My wife and I recently purchased the iPhone X and, I must admit, we do like it -- including the unlocking of the phone with facial ID. The following article explains more about this feature, which will be of interest if an iPhone X might be in your future.
This article comes to us courtesy of Don Mayer who, with his wife, are owners of Small Dog Electronics (http://www.smalldog.com/). This is a good place to shop for Apple products -- competitive in price and a very helpful staff.
Let's Face It By Don Mayer
I have had my new iPhone X for a couple weeks now and it is magical in so many ways. Being an old codger, it is truly future shock to be holding such a powerful device in my hand and one that instantly recognizes my face, too! There have been a lot of stories out about Face ID and my first-hand experience is that it just works. It is transparent and I lift up my iPhone and it is unlocked. Contrary, to JoJo’s report a few weeks ago, it is not just black people that it has trouble recognizing in the dark, I have to enter my passcode on occasion when I lean over in bed to see what stupid notification I got at 2AM.
What You Need to Know About Face ID
Apple’s new iPhone X does away with the Home button, which has been a fixture since the original iPhone and has long served as the Touch ID fingerprint sensor. To replace Touch ID, Apple developed a new facial recognition technology called Face ID. With Face ID, the iPhone X scans your face to authenticate you instead of using your fingerprint. It is truly amazing technology! Apple even invested in the company making the scanning lasers that make Face ID work this week.
How does Face ID work?
Freaking Magic. Well, almost. As science fiction author Arthur C. Clarke said, “Any sufficiently advanced technology is indistinguishable from magic.” Face ID is cutting-edge technology that uses Apple’s TrueDepth camera system to project over 30,000 invisible dots onto your face. Then it illuminates your face with infrared light and takes an infrared image. Finally, it translates that image into facial recognition data that are encrypted and stored within the iPhone’s Secure Enclave (the data never leaves your iPhone). Face ID updates its mathematical representation of your face overtime to keep up with how your appearance changes.
How secure is Face ID?
Extremely. Apple claims that Touch ID’s false positive rate—the number of people who would have to try logging in to your iPhone before someone would succeed randomly—is 1 in 50,000. In contrast, Apple says that Face ID’s false positive rate is 1 in 1,000,000. It can’t be fooled by a picture or a simple mask, although a high-enough quality 3D reproduction of your face might get past it, just as a sufficiently good cast of your fingerprint could fool Touch ID.
However, Face ID has trouble distinguishing between identical twins and siblings who have nearly identical features. So if you have an evil twin or even a nice twin with a sick sense of humor, stick to a Touch ID-based iPhone or your passcode! The probability of an incorrect match is also higher with children under 13, since their facial features haven’t become sufficiently distinct yet.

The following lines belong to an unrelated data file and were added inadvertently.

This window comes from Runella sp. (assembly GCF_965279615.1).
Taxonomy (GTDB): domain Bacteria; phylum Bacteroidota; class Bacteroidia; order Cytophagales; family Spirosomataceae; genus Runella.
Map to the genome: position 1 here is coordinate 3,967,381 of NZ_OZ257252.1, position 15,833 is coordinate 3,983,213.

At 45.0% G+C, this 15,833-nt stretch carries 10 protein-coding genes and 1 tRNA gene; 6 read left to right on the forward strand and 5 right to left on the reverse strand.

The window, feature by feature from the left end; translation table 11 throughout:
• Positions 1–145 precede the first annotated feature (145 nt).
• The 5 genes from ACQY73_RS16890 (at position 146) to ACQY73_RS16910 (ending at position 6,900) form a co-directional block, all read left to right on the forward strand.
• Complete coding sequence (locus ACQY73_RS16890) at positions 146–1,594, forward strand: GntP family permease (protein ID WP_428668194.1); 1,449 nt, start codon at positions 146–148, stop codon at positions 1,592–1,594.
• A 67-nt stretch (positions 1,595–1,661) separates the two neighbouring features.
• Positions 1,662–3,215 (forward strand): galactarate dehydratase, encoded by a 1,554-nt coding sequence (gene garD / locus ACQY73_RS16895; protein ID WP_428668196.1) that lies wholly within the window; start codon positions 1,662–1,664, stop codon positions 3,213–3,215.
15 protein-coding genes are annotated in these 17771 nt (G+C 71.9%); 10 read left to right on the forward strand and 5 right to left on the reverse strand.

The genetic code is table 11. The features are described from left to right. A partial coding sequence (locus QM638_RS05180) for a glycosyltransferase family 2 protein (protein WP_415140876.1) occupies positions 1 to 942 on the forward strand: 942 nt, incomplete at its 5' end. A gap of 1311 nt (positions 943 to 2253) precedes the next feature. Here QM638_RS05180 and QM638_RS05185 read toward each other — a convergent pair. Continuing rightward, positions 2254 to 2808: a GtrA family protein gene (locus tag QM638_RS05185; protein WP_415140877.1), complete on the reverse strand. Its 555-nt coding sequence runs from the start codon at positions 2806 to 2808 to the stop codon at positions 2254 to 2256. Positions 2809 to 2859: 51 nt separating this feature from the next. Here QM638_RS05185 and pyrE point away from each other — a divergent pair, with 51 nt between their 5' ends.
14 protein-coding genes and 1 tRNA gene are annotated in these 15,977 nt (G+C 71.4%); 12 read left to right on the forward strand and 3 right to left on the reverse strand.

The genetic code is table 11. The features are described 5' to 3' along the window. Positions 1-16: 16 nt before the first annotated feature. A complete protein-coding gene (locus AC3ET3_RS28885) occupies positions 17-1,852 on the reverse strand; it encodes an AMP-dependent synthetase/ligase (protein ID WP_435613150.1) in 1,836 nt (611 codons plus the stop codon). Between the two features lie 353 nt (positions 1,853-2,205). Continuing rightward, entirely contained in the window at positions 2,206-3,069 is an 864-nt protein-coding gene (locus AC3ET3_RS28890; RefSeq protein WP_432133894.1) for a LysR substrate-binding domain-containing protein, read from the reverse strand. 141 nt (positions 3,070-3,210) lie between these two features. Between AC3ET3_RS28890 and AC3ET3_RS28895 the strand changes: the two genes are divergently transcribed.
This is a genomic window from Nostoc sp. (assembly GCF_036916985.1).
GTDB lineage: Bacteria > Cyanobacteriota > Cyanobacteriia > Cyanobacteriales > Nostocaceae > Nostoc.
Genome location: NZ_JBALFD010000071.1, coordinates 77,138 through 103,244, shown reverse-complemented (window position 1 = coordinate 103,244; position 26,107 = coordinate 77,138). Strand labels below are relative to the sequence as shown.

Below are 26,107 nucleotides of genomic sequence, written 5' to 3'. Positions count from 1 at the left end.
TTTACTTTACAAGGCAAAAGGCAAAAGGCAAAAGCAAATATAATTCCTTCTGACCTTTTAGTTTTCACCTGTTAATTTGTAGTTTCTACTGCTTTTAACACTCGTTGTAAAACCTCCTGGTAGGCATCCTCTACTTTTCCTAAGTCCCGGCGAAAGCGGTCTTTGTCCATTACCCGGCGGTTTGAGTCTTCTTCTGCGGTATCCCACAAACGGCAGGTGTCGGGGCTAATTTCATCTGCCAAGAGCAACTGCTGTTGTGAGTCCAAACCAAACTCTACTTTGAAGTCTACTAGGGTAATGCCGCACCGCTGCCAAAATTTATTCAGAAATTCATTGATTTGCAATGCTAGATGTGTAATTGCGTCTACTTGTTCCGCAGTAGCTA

By default, Face ID works only when you look at the iPhone X—it can’t be unlocked by your face when you’re sleeping or in my case when I am staring at my Mac’s display with the iPhone on my desk.
How fast is Face ID?
Not quite as fast as Touch ID in current iPhones, but fast enough that you likely won’t notice. When you pick up your iPhone X so you can look at it, Face ID will, in most cases, have already recognized you.
This quick recognition is possible in part because the iPhone X can start scanning early, thanks to iOS’s Raise to Wake feature and a new Tap to Wake feature that automatically wakes the iPhone X when you touch the screen.
What if Face ID doesn’t work?
First off, things like wearing a hat, scarf, or glasses won’t confuse Face ID, nor will growing or shaving a beard. Thanks to that infrared camera, it even works in complete darkness, sorta. It does seem to have more trouble working with black people in the dark or maybe even darker skinned people. However, Face ID does fail occasionally. One reason for a Face ID failure is holding the iPhone X too close to your face—this is easy to do accidently if you’re nearsighted and not wearing your glasses. (Some sunglasses prevent Face ID from seeing your eyes, but you can work around that problem by disabling Require Attention for Face ID in Settings > Face ID & Passcode.)
To make Face ID retry a facial scan, hold the iPhone X at a normal viewing distance, tilt it away from you, and then tilt it back to your normal viewing position. If that doesn’t work, or if you want to let someone else use your iPhone, enter the passcode. Entering the passcode is always an option.
Alas, unlike Touch ID, which let you enroll up to five fingers (so family members could unlock your iPhone without using the passcode), Face ID lets you have only a single face.
Can I use Face ID for anything besides unlocking?
Oh yeah, Face ID completely replaces Touch ID, so you can use it to authenticate when you’re using Apple Pay, or the App Store or iTunes Store. Plus, apps that previously relied on Touch ID, such as the 1Password or LastPass password managers, will automatically use Face ID instead.
We hope Apple can make the hardware necessary for Face ID cheaply enough to bring it to other devices as well. Wouldn’t it be nice if you could walk up to your Mac and have it automatically unlock because it had recognized your face? Now, if it could just read my mind and do my work for me I’d be all set!